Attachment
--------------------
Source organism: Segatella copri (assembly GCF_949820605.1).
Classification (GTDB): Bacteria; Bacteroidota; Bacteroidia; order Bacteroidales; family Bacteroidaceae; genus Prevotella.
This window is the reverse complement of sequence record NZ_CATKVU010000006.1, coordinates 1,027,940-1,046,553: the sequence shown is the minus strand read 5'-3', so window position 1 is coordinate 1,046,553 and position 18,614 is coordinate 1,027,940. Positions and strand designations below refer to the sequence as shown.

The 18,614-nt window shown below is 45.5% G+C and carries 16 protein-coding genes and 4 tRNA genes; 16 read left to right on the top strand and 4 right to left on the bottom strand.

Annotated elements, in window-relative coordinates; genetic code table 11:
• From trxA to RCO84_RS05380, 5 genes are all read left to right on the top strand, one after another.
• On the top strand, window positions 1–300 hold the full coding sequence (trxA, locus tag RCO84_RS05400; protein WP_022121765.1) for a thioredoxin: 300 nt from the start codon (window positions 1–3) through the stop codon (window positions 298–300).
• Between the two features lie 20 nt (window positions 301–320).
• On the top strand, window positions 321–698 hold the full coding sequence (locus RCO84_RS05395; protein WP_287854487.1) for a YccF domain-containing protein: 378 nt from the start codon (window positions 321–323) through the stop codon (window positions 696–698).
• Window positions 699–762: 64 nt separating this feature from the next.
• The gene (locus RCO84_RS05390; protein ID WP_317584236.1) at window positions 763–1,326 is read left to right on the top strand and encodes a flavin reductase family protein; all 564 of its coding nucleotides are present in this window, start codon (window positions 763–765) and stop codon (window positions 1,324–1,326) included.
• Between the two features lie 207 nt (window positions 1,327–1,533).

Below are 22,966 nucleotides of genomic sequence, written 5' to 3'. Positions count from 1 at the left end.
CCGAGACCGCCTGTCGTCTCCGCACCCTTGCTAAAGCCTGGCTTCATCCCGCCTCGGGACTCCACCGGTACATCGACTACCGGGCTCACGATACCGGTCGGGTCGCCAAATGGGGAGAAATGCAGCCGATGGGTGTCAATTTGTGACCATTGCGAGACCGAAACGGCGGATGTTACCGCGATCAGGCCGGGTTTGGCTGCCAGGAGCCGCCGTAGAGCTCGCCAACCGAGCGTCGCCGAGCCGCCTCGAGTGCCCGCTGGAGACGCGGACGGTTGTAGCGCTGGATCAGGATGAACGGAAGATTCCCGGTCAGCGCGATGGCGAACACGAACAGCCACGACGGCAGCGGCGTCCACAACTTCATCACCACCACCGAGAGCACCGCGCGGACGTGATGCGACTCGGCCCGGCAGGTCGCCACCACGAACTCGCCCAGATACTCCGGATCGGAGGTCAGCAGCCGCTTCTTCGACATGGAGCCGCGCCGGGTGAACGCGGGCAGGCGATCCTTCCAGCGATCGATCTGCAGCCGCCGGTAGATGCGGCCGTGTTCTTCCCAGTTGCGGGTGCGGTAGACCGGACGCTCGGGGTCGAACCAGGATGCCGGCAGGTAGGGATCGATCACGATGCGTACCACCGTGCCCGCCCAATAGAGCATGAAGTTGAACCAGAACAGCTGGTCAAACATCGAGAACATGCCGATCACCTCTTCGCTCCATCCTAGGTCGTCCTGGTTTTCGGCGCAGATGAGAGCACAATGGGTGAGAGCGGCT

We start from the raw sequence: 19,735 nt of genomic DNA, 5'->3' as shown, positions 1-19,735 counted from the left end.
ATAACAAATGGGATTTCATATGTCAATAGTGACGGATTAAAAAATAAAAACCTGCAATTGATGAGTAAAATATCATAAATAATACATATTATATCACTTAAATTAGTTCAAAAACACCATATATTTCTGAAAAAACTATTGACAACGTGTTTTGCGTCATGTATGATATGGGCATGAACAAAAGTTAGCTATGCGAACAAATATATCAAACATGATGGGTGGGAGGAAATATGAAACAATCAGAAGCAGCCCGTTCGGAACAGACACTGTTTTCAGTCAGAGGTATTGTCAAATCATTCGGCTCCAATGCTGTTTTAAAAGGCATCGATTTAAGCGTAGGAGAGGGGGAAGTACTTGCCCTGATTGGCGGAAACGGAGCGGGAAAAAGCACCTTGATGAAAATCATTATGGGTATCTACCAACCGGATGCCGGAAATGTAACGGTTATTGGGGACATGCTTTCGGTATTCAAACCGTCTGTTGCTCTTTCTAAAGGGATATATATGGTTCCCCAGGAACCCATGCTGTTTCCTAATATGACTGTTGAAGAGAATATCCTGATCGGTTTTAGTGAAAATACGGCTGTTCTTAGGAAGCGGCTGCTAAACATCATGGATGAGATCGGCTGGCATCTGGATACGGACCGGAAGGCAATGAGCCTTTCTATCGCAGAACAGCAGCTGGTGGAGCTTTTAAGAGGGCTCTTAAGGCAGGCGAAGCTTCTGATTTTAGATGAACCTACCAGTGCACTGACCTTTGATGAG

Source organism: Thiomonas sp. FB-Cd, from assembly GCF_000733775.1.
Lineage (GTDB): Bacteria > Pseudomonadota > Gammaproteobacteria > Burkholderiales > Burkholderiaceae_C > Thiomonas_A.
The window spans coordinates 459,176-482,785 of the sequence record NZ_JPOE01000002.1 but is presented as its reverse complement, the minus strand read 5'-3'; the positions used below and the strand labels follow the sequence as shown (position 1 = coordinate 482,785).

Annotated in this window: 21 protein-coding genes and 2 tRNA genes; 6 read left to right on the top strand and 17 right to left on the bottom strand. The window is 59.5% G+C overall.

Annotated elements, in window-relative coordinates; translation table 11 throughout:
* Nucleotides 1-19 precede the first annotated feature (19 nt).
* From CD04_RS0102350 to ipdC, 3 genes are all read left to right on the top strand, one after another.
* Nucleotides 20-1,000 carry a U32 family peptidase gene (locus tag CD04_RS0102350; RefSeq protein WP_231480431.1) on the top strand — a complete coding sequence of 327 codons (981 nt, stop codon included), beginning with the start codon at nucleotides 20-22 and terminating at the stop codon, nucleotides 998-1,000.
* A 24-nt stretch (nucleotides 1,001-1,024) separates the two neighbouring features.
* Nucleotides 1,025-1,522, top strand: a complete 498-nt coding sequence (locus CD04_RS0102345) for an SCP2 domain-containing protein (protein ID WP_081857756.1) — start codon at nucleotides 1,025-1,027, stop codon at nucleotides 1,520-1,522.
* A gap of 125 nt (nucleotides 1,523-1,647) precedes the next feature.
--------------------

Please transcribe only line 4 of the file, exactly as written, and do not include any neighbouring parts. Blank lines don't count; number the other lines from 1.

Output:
The 18,614-nt window shown below is 45.5% G+C and carries 16 protein-coding genes and 4 tRNA genes; 16 read left to right on the top strand and 4 right to left on the bottom strand.